Spring Messenger

“Spring is coming, Thou art come!” wrote William Wordsworth in his poem To The Small Celandine. He was delighted by the arrival of this flower, which promised the return of the sun “when we’ve little warmth, or none.” It may be an annoyingly persistent weed to some gardeners, but it is said to have been…

Vedas of the Violet

True Brahmin, in the morning meadows wet, Expound the Vedas of the violet (from The Gardener, Ralph Waldo Emerson, Quatrains) Violets have long held a reputation for inspiring finer feelings, often associated with the spirit of childhood and innocence. Culpeper introduces the flower as “a fine, pleasing plant… of a mild nature and in no…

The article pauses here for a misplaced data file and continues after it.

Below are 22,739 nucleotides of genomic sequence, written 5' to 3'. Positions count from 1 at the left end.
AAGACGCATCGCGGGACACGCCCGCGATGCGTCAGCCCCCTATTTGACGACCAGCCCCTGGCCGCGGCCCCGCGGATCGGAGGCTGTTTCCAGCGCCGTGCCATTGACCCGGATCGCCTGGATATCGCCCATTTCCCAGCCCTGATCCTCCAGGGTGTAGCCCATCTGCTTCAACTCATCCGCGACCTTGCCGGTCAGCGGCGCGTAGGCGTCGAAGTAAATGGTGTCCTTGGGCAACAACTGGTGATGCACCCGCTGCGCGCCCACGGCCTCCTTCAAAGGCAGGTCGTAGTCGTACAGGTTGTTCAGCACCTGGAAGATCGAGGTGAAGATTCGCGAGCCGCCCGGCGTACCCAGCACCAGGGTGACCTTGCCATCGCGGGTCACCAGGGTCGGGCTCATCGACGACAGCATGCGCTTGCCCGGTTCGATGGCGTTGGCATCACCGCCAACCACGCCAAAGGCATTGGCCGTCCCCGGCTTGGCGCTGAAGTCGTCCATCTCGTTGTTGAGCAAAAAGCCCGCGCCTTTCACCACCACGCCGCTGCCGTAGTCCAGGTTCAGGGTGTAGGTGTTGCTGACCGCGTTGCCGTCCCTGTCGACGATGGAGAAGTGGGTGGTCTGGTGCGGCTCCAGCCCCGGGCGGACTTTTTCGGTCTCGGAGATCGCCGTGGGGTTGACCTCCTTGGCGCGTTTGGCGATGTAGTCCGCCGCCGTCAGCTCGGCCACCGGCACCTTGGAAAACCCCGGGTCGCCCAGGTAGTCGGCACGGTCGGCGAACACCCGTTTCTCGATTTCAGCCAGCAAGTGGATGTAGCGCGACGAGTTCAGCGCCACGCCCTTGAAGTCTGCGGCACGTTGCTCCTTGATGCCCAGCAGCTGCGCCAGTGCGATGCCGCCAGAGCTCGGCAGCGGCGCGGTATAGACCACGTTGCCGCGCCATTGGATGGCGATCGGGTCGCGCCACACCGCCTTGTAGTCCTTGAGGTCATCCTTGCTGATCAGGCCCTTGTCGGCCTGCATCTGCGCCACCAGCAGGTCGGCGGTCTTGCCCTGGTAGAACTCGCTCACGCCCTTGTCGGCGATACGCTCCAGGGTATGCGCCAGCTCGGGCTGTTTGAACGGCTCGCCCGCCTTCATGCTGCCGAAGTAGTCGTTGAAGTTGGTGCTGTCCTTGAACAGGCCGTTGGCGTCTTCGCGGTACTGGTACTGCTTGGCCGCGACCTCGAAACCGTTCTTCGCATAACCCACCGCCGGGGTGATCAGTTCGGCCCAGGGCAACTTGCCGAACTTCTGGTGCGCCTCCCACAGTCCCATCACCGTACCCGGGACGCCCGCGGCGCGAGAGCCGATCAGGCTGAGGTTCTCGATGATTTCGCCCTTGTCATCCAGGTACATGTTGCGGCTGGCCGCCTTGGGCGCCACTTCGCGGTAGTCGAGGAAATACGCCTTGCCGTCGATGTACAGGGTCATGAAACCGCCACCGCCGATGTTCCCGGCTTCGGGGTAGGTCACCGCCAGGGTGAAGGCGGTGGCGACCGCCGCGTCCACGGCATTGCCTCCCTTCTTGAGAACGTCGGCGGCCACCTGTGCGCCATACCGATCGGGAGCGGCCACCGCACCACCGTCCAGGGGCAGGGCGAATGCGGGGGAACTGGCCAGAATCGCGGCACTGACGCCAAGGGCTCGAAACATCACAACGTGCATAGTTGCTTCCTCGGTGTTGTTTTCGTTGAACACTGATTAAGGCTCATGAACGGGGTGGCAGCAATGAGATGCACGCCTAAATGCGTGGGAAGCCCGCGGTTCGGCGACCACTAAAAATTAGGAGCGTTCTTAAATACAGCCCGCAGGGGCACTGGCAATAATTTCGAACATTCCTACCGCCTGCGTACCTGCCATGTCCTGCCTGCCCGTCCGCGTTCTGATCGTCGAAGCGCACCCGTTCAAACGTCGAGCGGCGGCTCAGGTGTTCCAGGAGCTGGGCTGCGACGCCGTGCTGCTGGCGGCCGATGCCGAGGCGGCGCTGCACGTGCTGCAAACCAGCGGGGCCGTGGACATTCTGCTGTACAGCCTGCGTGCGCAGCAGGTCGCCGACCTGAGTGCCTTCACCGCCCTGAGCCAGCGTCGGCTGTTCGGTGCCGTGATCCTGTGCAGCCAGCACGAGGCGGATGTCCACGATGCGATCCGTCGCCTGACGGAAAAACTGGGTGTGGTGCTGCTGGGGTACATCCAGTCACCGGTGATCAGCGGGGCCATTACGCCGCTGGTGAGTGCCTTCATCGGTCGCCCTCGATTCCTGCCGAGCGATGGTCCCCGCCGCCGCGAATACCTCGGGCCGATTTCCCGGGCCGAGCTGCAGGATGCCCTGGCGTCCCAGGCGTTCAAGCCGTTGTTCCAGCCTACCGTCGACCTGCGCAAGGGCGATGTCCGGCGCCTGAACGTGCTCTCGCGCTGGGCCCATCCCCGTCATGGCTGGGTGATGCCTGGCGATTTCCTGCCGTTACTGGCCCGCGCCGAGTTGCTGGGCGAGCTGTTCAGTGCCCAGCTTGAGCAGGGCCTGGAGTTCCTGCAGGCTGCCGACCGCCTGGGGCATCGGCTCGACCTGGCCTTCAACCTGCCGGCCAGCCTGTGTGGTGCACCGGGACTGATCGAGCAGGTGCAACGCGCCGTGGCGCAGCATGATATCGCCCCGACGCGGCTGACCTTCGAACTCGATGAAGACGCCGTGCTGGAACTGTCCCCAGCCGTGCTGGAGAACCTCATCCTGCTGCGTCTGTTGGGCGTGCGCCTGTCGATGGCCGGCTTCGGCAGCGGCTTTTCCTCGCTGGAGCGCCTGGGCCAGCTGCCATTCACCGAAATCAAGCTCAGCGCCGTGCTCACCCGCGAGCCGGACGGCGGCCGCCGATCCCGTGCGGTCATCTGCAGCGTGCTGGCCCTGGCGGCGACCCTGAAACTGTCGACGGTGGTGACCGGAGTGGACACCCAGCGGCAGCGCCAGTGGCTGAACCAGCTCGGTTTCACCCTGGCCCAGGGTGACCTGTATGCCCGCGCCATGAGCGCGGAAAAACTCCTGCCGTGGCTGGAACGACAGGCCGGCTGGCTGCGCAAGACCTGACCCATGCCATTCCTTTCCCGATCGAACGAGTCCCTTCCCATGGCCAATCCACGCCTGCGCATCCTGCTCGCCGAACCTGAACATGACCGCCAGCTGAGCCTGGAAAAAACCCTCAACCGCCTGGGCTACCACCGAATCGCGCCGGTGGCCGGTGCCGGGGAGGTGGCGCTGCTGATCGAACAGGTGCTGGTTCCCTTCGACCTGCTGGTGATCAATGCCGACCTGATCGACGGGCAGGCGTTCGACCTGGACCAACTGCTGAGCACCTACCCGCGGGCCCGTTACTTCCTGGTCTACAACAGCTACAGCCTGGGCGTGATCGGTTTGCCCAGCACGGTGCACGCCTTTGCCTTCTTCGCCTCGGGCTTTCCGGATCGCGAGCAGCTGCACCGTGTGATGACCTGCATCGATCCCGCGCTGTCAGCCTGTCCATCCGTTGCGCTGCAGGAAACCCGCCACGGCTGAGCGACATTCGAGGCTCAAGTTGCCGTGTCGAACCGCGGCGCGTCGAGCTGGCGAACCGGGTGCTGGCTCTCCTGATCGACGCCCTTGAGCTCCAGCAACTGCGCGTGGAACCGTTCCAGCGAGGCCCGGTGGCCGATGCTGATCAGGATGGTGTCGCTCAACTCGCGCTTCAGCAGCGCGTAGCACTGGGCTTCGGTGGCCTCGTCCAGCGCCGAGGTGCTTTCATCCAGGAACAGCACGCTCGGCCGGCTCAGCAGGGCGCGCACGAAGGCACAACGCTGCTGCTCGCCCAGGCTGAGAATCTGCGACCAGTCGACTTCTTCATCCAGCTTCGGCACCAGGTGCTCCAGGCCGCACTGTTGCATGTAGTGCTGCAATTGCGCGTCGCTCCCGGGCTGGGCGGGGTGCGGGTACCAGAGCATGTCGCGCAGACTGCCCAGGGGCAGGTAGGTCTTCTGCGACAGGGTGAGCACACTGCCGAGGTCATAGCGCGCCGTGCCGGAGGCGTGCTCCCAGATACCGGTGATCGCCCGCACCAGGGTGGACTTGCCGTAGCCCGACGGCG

Witch Hazel

The poem below, Witch Hazel, by Theodore Enslin, (American poet, 1925-2011) perfectly conveys the sting of clarity offered by Hamamelis, or witch hazel. Flowering in an otherwise blunted winter landscape, witch hazel is impossible to ignore. It draws the attention tight. Similarly, it is valued medicinally for its great astringency – tightening and strengthening blood…

Magnolia

One sleeting February day, while walking through the City of London, I happened to pass the church of St Giles without Cripplegate. It has been a site of worship since 1090; John Milton, author of Paradise Lost, is buried here. Survivor of various incarnations, reduced to a carapace in the Blitz, the church, now long-restored, sits low and settled. It is stranded like…